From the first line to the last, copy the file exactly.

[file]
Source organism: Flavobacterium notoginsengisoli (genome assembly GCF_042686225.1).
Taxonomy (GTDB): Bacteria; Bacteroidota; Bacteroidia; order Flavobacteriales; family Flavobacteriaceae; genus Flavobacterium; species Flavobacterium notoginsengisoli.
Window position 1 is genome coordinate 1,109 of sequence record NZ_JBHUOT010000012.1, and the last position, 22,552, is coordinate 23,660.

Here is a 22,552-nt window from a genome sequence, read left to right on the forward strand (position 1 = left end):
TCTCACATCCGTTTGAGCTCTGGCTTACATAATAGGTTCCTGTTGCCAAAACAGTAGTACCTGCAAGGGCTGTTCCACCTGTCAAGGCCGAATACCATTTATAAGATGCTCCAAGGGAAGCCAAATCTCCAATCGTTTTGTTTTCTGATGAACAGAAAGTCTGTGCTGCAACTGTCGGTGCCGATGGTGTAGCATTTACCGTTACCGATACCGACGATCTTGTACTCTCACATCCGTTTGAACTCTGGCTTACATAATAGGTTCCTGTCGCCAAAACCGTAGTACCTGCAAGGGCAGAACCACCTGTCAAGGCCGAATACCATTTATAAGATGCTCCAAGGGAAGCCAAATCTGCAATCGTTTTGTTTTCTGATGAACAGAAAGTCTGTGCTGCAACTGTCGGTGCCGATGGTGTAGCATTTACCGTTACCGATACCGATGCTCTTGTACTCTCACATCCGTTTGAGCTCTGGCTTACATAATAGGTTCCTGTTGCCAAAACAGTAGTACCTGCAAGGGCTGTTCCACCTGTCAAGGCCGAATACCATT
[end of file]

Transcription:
Source organism: Flavobacterium notoginsengisoli (genome assembly GCF_042686225.1).
Taxonomy (GTDB): Bacteria; Bacteroidota; Bacteroidia; order Flavobacteriales; family Flavobacteriaceae; genus Flavobacterium; species Flavobacterium notoginsengisoli.
Window position 1 is genome coordinate 1,109 of sequence record NZ_JBHUOT010000012.1, and the last position, 22,552, is coordinate 23,660.

Here is a 22,552-nt window from a genome sequence, read left to right on the forward strand (position 1 = left end):
TCTCACATCCGTTTGAGCTCTGGCTTACATAATAGGTTCCTGTTGCCAAAACAGTAGTACCTGCAAGGGCTGTTCCACCTGTCAAGGCCGAATACCATTTATAAGATGCTCCAAGGGAAGCCAAATCTCCAATCGTTTTGTTTTCTGATGAACAGAAAGTCTGTGCTGCAACTGTCGGTGCCGATGGTGTAGCATTTACCGTTACCGATACCGACGATCTTGTACTCTCACATCCGTTTGAACTCTGGCTTACATAATAGGTTCCTGTCGCCAAAACCGTAGTACCTGCAAGGGCAGAACCACCTGTCAAGGCCGAATACCATTTATAAGATGCTCCAAGGGAAGCCAAATCTGCAATCGTTTTGTTTTCTGATGAACAGAAAGTCTGTGCTGCAACTGTCGGTGCCGATGGTGTAGCATTTACCGTTACCGATACCGATGCTCTTGTACTCTCACATCCGTTTGAGCTCTGGCTTACATAATAGGTTCCTGTTGCCAAAACAGTAGTACCTGCAAGGGCTGTTCCACCTGTCAAGGCCGAATACCATT